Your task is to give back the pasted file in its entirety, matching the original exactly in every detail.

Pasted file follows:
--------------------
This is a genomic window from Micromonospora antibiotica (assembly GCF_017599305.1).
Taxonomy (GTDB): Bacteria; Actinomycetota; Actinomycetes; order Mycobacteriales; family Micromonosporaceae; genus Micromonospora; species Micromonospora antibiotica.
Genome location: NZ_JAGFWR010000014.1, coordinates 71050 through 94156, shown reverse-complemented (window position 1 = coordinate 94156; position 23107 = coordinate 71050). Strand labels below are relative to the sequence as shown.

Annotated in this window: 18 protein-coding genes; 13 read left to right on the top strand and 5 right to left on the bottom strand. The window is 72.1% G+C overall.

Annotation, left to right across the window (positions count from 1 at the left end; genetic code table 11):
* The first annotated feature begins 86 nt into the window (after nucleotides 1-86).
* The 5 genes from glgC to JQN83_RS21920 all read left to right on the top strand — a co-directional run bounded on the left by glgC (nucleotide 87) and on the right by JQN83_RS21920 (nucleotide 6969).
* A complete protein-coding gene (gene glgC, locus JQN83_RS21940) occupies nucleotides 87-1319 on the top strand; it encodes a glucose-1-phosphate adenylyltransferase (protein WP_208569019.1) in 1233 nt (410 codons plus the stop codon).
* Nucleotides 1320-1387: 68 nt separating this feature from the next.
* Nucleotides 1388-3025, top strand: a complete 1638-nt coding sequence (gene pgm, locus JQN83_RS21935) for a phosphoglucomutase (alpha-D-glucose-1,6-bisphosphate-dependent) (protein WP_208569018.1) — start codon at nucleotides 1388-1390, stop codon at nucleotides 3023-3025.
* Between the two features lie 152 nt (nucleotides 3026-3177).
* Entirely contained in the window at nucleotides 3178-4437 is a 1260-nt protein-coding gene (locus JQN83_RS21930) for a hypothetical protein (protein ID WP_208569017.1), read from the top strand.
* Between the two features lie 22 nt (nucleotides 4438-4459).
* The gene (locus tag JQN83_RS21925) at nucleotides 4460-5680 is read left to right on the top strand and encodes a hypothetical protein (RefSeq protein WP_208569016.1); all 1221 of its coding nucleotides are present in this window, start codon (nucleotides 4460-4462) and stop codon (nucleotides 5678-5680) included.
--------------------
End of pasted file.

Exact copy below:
This is a genomic window from Micromonospora antibiotica (assembly GCF_017599305.1).
Taxonomy (GTDB): Bacteria; Actinomycetota; Actinomycetes; order Mycobacteriales; family Micromonosporaceae; genus Micromonospora; species Micromonospora antibiotica.
Genome location: NZ_JAGFWR010000014.1, coordinates 71050 through 94156, shown reverse-complemented (window position 1 = coordinate 94156; position 23107 = coordinate 71050). Strand labels below are relative to the sequence as shown.

Annotated in this window: 18 protein-coding genes; 13 read left to right on the top strand and 5 right to left on the bottom strand. The window is 72.1% G+C overall.

Annotation, left to right across the window (positions count from 1 at the left end; genetic code table 11):
* The first annotated feature begins 86 nt into the window (after nucleotides 1-86).
* The 5 genes from glgC to JQN83_RS21920 all read left to right on the top strand — a co-directional run bounded on the left by glgC (nucleotide 87) and on the right by JQN83_RS21920 (nucleotide 6969).
* A complete protein-coding gene (gene glgC, locus JQN83_RS21940) occupies nucleotides 87-1319 on the top strand; it encodes a glucose-1-phosphate adenylyltransferase (protein WP_208569019.1) in 1233 nt (410 codons plus the stop codon).
* Nucleotides 1320-1387: 68 nt separating this feature from the next.
* Nucleotides 1388-3025, top strand: a complete 1638-nt coding sequence (gene pgm, locus JQN83_RS21935) for a phosphoglucomutase (alpha-D-glucose-1,6-bisphosphate-dependent) (protein WP_208569018.1) — start codon at nucleotides 1388-1390, stop codon at nucleotides 3023-3025.
* Between the two features lie 152 nt (nucleotides 3026-3177).
* Entirely contained in the window at nucleotides 3178-4437 is a 1260-nt protein-coding gene (locus JQN83_RS21930) for a hypothetical protein (protein ID WP_208569017.1), read from the top strand.
* Between the two features lie 22 nt (nucleotides 4438-4459).
* The gene (locus tag JQN83_RS21925) at nucleotides 4460-5680 is read left to right on the top strand and encodes a hypothetical protein (RefSeq protein WP_208569016.1); all 1221 of its coding nucleotides are present in this window, start codon (nucleotides 4460-4462) and stop codon (nucleotides 5678-5680) included.